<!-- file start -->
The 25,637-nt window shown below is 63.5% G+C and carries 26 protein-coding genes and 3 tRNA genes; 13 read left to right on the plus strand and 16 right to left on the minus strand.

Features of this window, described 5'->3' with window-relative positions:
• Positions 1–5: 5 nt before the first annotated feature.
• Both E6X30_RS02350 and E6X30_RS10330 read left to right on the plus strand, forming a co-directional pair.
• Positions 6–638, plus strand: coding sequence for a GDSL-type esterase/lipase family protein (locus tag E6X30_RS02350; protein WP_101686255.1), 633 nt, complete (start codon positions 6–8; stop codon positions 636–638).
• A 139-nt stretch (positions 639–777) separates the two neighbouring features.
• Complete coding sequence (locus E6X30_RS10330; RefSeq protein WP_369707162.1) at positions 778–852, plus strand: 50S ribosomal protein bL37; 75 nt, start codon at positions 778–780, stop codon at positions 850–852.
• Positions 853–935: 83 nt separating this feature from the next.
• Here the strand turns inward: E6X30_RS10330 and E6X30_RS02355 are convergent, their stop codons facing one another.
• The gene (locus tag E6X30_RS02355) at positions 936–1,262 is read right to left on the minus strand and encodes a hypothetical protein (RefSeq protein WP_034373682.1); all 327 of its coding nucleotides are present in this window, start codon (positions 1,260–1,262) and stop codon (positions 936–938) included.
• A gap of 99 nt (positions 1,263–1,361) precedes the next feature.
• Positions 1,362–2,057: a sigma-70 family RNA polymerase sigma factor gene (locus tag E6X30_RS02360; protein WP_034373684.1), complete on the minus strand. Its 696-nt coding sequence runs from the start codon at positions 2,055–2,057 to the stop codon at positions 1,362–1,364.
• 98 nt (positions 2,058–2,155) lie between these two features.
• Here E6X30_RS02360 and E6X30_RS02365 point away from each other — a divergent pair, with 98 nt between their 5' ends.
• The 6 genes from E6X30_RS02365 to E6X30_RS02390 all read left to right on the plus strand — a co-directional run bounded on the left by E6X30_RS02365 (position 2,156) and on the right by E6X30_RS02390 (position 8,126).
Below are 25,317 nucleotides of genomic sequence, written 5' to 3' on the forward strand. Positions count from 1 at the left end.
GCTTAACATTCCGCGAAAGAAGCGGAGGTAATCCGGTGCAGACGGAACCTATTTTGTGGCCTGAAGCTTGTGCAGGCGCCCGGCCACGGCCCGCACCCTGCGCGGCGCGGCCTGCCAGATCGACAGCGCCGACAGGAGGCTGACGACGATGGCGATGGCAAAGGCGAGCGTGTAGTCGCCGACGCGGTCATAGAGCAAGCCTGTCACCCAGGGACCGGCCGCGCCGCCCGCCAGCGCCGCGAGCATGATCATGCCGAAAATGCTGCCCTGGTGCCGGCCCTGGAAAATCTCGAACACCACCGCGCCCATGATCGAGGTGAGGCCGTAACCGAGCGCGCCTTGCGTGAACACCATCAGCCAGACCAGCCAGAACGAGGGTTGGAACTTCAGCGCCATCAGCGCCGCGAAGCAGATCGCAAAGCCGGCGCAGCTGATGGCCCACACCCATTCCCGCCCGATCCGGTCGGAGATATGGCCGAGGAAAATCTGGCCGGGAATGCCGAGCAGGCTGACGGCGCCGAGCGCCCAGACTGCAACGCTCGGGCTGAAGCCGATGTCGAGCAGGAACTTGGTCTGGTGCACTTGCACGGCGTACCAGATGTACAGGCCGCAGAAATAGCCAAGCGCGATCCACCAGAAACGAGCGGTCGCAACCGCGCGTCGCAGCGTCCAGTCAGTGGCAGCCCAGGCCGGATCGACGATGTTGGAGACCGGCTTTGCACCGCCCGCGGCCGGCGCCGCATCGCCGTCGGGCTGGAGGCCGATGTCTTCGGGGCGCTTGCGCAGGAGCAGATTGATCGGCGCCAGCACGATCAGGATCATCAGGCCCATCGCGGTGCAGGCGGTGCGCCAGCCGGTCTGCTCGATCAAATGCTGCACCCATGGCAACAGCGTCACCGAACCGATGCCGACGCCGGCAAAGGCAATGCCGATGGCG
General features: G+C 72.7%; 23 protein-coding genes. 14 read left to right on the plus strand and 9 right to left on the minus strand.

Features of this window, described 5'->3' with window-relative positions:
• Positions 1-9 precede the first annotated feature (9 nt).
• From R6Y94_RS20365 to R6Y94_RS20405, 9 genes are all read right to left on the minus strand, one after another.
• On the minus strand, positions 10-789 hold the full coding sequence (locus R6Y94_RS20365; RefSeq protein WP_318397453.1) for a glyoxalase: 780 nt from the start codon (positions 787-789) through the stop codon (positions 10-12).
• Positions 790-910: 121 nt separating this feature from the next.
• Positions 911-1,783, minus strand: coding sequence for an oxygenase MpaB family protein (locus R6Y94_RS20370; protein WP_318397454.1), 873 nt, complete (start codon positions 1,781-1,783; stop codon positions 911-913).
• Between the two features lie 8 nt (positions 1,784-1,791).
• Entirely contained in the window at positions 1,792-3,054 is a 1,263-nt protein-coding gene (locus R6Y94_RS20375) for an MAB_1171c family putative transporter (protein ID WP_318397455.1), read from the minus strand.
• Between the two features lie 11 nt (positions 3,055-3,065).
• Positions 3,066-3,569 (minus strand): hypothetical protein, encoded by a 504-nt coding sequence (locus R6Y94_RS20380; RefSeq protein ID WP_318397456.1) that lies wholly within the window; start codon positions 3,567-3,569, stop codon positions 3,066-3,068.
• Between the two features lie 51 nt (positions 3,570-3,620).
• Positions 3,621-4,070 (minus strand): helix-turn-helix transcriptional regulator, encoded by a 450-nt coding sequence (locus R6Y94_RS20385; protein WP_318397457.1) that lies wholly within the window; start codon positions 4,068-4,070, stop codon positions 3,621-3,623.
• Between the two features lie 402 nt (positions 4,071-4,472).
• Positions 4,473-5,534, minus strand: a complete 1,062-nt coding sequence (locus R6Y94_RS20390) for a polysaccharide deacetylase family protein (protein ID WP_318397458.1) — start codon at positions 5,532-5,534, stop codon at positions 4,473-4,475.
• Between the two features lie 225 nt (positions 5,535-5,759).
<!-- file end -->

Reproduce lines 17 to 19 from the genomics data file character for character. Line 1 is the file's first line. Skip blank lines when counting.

GCTTAACATTCCGCGAAAGAAGCGGAGGTAATCCGGTGCAGACGGAACCTATTTTGTGGCCTGAAGCTTGTGCAGGCGCCCGGCCACGGCCCGCACCCTGCGCGGCGCGGCCTGCCAGATCGACAGCGCCGACAGGAGGCTGACGACGATGGCGATGGCAAAGGCGAGCGTGTAGTCGCCGACGCGGTCATAGAGCAAGCCTGTCACCCAGGGACCGGCCGCGCCGCCCGCCAGCGCCGCGAGCATGATCATGCCGAAAATGCTGCCCTGGTGCCGGCCCTGGAAAATCTCGAACACCACCGCGCCCATGATCGAGGTGAGGCCGTAACCGAGCGCGCCTTGCGTGAACACCATCAGCCAGACCAGCCAGAACGAGGGTTGGAACTTCAGCGCCATCAGCGCCGCGAAGCAGATCGCAAAGCCGGCGCAGCTGATGGCCCACACCCATTCCCGCCCGATCCGGTCGGAGATATGGCCGAGGAAAATCTGGCCGGGAATGCCGAGCAGGCTGACGGCGCCGAGCGCCCAGACTGCAACGCTCGGGCTGAAGCCGATGTCGAGCAGGAACTTGGTCTGGTGCACTTGCACGGCGTACCAGATGTACAGGCCGCAGAAATAGCCAAGCGCGATCCACCAGAAACGAGCGGTCGCAACCGCGCGTCGCAGCGTCCAGTCAGTGGCAGCCCAGGCCGGATCGACGATGTTGGAGACCGGCTTTGCACCGCCCGCGGCCGGCGCCGCATCGCCGTCGGGCTGGAGGCCGATGTCTTCGGGGCGCTTGCGCAGGAGCAGATTGATCGGCGCCAGCACGATCAGGATCATCAGGCCCATCGCGGTGCAGGCGGTGCGCCAGCCGGTCTGCTCGATCAAATGCTGCACCCATGGCAACAGCGTCACCGAACCGATGCCGACGCCGGCAAAGGCAATGCCGATGGCG
General features: G+C 72.7%; 23 protein-coding genes. 14 read left to right on the plus strand and 9 right to left on the minus strand.

Features of this window, described 5'->3' with window-relative positions: